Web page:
The School of Applied Computing welcomed Digital Architect Rob James from the DVLA in Swansea this afternoon. Rob spoke with students studying the Change Management module on the Business Information Technology and Applied Computing degrees about the ways in which new technology such as VR, AR, AI and The Internet of Things (IOT) is changing the way businesses are being run.
A fascinating insight into how new technology is shaping the future of business!
Many thanks to Business Technology Graduate Dan Hawkes (BT), Web Development Graduate Jordan Crocker (Senior Web Developer) and Computer Networks Graduate Simon Downes (PhD student) for visiting the University today to talk with our students about their University and Career journey to date, sharing valuable hints and tips for academic and career success. Inspirational invaluable and greatly appreciated. Thank you all.
Above : Applied Computing Student representatives from Winning Teams SneakyBrain and GigaLife receiving their Enterprise & Innovation Awards for winning the TECHSTARS SWANSEA Competition.
Students (below) from the University of Wales Trinity Saint David School of Applied Computing recently participated in TECHSTARS SWANSEA 2017. Students were offered the opportunity to pitch their ideas for a start-up to a panel of experts including: Paul Harwood (Co-Founder of TechHub Swansea), Andrew Thomas (CEO of BrightSeed Ltd.), Anne Swift (Enterprise Manager for Welsh Government) and Kathryn Penaluna (Enterprise Manager at UWTSD). The event was organised by Senior Lecturer James Williams who teaches on the School’s Enterprise and Innovation module.
James Williams said: “I arranged the event because I know there is great potential within every person and when people are given the opportunity to apply themselves in a supportive environment they discover that potential for themselves. In this case I arranged the event to allow 2nd Year Business Technology & Computing students studying the Enterprise & Innovation module to have the opportunity to pitch their innovative ideas and prototypes applications to a panel of independent judges from industry. The feedback they received was beyond expectation, it was very positive and I’m sure the students learned a lot from the experience.”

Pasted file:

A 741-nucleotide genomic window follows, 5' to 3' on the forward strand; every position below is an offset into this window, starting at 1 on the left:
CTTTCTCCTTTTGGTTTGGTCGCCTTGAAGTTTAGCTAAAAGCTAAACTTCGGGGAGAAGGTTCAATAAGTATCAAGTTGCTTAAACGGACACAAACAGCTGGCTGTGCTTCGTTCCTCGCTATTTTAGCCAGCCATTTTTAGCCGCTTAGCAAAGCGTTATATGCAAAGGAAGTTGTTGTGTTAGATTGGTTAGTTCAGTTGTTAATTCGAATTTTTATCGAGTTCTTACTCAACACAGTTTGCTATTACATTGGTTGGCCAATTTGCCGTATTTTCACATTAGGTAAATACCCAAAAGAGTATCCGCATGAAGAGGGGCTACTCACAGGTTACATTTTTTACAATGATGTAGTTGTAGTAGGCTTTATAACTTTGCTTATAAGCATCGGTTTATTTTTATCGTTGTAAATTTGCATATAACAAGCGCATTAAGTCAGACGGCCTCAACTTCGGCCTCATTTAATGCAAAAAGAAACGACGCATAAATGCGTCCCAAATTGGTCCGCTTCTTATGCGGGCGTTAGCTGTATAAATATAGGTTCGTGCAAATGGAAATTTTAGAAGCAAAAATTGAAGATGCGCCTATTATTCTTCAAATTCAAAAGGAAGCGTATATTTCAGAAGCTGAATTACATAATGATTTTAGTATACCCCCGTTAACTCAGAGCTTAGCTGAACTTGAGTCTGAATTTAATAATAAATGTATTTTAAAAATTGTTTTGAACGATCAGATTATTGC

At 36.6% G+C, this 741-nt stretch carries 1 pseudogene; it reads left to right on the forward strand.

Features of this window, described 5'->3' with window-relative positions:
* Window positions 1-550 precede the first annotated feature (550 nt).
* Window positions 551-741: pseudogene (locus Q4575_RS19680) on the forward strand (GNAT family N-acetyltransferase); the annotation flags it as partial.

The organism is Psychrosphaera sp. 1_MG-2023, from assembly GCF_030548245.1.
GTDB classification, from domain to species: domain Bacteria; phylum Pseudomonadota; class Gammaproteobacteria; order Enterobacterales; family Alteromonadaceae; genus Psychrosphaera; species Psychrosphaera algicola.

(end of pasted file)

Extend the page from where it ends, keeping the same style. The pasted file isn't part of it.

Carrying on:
First prize went to a project called Sneaky Brain (Team pic above), an App which contains Maths games and puzzles designed to help Primary School children strengthen their Maths skills. Michael Johns, who is a member of the winning group and a student on the BSc Computer Games Development, said: “What was nice about group work is the ability to bounce ideas off each other which was further enhanced as we come from different programmes so that we were able to build on ideas from different viewpoints and knowledge.” Andrew Humphreys, who was also in the winning group said: “The biggest thing that I learned about was how enjoyable branding is, and the many opportunities there are to be creative within a tech company. There is a need to create new apps that are different to others already in the market.” Congratulations to Team members: Andrew Humphreys, Michael Johns, Ashley Vessey, Oliver Jordan, Kieran Hawkins.
The standard of entries was so high that second prize had to give jointly. The two entries who placed second were called GigaLife (Team pic above: left), and Parking (Team pic above: right).